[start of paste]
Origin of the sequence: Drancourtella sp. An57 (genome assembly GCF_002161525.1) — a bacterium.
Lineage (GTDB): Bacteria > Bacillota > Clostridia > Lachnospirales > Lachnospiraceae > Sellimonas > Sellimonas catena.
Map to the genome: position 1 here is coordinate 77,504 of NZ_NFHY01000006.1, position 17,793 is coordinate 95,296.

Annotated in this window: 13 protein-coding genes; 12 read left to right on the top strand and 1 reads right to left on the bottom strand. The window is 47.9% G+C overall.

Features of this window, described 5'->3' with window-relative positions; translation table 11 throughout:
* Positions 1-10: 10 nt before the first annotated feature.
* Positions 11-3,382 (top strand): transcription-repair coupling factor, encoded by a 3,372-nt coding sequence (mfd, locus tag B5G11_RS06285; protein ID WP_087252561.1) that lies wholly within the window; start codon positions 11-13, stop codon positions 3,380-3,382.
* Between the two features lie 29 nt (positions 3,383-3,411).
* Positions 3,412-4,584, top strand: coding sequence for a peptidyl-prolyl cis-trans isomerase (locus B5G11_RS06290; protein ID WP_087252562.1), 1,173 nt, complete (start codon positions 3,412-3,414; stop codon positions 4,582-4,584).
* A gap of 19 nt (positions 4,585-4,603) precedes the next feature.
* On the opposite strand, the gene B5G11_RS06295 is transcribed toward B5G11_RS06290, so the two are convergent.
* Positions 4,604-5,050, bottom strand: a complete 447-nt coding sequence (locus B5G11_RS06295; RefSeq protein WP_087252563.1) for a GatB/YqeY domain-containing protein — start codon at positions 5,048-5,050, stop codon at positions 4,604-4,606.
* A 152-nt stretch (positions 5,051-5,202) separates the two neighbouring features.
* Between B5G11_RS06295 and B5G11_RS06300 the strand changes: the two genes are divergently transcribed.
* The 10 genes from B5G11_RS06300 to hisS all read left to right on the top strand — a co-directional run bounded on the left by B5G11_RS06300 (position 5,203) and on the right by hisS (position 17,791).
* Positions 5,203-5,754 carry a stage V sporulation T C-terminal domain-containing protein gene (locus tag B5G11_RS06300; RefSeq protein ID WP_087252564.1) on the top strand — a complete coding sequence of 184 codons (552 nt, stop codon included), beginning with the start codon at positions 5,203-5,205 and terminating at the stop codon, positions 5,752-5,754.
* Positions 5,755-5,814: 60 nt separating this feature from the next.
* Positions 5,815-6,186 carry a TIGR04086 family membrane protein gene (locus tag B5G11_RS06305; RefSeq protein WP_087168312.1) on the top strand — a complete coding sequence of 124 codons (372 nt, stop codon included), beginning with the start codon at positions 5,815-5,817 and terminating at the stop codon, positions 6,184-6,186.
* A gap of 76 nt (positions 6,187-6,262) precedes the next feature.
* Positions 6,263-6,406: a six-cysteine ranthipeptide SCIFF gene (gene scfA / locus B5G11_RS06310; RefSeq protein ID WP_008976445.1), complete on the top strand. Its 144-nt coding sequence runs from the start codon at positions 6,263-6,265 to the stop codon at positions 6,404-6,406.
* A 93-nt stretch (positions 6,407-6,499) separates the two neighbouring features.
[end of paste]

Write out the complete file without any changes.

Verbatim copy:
Origin of the sequence: Drancourtella sp. An57 (genome assembly GCF_002161525.1) — a bacterium.
Lineage (GTDB): Bacteria > Bacillota > Clostridia > Lachnospirales > Lachnospiraceae > Sellimonas > Sellimonas catena.
Map to the genome: position 1 here is coordinate 77,504 of NZ_NFHY01000006.1, position 17,793 is coordinate 95,296.

Annotated in this window: 13 protein-coding genes; 12 read left to right on the top strand and 1 reads right to left on the bottom strand. The window is 47.9% G+C overall.

Features of this window, described 5'->3' with window-relative positions; translation table 11 throughout:
* Positions 1-10: 10 nt before the first annotated feature.
* Positions 11-3,382 (top strand): transcription-repair coupling factor, encoded by a 3,372-nt coding sequence (mfd, locus tag B5G11_RS06285; protein ID WP_087252561.1) that lies wholly within the window; start codon positions 11-13, stop codon positions 3,380-3,382.
* Between the two features lie 29 nt (positions 3,383-3,411).
* Positions 3,412-4,584, top strand: coding sequence for a peptidyl-prolyl cis-trans isomerase (locus B5G11_RS06290; protein ID WP_087252562.1), 1,173 nt, complete (start codon positions 3,412-3,414; stop codon positions 4,582-4,584).
* A gap of 19 nt (positions 4,585-4,603) precedes the next feature.
* On the opposite strand, the gene B5G11_RS06295 is transcribed toward B5G11_RS06290, so the two are convergent.
* Positions 4,604-5,050, bottom strand: a complete 447-nt coding sequence (locus B5G11_RS06295; RefSeq protein WP_087252563.1) for a GatB/YqeY domain-containing protein — start codon at positions 5,048-5,050, stop codon at positions 4,604-4,606.
* A 152-nt stretch (positions 5,051-5,202) separates the two neighbouring features.
* Between B5G11_RS06295 and B5G11_RS06300 the strand changes: the two genes are divergently transcribed.
* The 10 genes from B5G11_RS06300 to hisS all read left to right on the top strand — a co-directional run bounded on the left by B5G11_RS06300 (position 5,203) and on the right by hisS (position 17,791).
* Positions 5,203-5,754 carry a stage V sporulation T C-terminal domain-containing protein gene (locus tag B5G11_RS06300; RefSeq protein ID WP_087252564.1) on the top strand — a complete coding sequence of 184 codons (552 nt, stop codon included), beginning with the start codon at positions 5,203-5,205 and terminating at the stop codon, positions 5,752-5,754.
* Positions 5,755-5,814: 60 nt separating this feature from the next.
* Positions 5,815-6,186 carry a TIGR04086 family membrane protein gene (locus tag B5G11_RS06305; RefSeq protein WP_087168312.1) on the top strand — a complete coding sequence of 124 codons (372 nt, stop codon included), beginning with the start codon at positions 5,815-5,817 and terminating at the stop codon, positions 6,184-6,186.
* A gap of 76 nt (positions 6,187-6,262) precedes the next feature.
* Positions 6,263-6,406: a six-cysteine ranthipeptide SCIFF gene (gene scfA / locus B5G11_RS06310; RefSeq protein ID WP_008976445.1), complete on the top strand. Its 144-nt coding sequence runs from the start codon at positions 6,263-6,265 to the stop codon at positions 6,404-6,406.
* A 93-nt stretch (positions 6,407-6,499) separates the two neighbouring features.